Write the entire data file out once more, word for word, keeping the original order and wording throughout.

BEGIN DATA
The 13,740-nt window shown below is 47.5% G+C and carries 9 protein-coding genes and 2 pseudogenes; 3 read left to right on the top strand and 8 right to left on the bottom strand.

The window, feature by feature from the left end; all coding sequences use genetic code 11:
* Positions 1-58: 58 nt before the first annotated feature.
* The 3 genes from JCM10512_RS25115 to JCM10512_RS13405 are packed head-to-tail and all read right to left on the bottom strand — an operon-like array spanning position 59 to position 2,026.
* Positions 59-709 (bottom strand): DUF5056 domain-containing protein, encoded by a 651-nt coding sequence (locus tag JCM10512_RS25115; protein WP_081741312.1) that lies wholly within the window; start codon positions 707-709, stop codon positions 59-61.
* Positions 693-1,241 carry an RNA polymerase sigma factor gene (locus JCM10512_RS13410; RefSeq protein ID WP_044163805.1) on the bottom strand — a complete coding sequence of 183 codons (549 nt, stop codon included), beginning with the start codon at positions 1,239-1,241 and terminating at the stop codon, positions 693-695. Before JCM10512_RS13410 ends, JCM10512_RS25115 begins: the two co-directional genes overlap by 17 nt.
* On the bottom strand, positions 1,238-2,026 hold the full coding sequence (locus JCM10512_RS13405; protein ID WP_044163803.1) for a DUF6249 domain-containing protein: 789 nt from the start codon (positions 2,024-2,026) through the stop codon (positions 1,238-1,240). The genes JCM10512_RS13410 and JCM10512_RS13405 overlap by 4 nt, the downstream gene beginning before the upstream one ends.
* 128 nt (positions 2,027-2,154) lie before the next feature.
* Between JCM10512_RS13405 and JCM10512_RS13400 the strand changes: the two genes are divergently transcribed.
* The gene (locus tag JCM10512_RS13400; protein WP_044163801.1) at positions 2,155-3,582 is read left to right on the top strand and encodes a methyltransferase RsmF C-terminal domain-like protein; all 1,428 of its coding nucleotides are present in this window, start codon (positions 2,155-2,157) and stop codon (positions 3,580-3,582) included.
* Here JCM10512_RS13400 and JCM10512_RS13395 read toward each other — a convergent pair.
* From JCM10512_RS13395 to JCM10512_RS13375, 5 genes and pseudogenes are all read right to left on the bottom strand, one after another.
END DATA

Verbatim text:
The 13,740-nt window shown below is 47.5% G+C and carries 9 protein-coding genes and 2 pseudogenes; 3 read left to right on the top strand and 8 right to left on the bottom strand.

The window, feature by feature from the left end; all coding sequences use genetic code 11:
* Positions 1-58: 58 nt before the first annotated feature.
* The 3 genes from JCM10512_RS25115 to JCM10512_RS13405 are packed head-to-tail and all read right to left on the bottom strand — an operon-like array spanning position 59 to position 2,026.
* Positions 59-709 (bottom strand): DUF5056 domain-containing protein, encoded by a 651-nt coding sequence (locus tag JCM10512_RS25115; protein WP_081741312.1) that lies wholly within the window; start codon positions 707-709, stop codon positions 59-61.
* Positions 693-1,241 carry an RNA polymerase sigma factor gene (locus JCM10512_RS13410; RefSeq protein ID WP_044163805.1) on the bottom strand — a complete coding sequence of 183 codons (549 nt, stop codon included), beginning with the start codon at positions 1,239-1,241 and terminating at the stop codon, positions 693-695. Before JCM10512_RS13410 ends, JCM10512_RS25115 begins: the two co-directional genes overlap by 17 nt.
* On the bottom strand, positions 1,238-2,026 hold the full coding sequence (locus JCM10512_RS13405; protein ID WP_044163803.1) for a DUF6249 domain-containing protein: 789 nt from the start codon (positions 2,024-2,026) through the stop codon (positions 1,238-1,240). The genes JCM10512_RS13410 and JCM10512_RS13405 overlap by 4 nt, the downstream gene beginning before the upstream one ends.
* 128 nt (positions 2,027-2,154) lie before the next feature.
* Between JCM10512_RS13405 and JCM10512_RS13400 the strand changes: the two genes are divergently transcribed.
* The gene (locus tag JCM10512_RS13400; protein WP_044163801.1) at positions 2,155-3,582 is read left to right on the top strand and encodes a methyltransferase RsmF C-terminal domain-like protein; all 1,428 of its coding nucleotides are present in this window, start codon (positions 2,155-2,157) and stop codon (positions 3,580-3,582) included.
* Here JCM10512_RS13400 and JCM10512_RS13395 read toward each other — a convergent pair.
* From JCM10512_RS13395 to JCM10512_RS13375, 5 genes and pseudogenes are all read right to left on the bottom strand, one after another.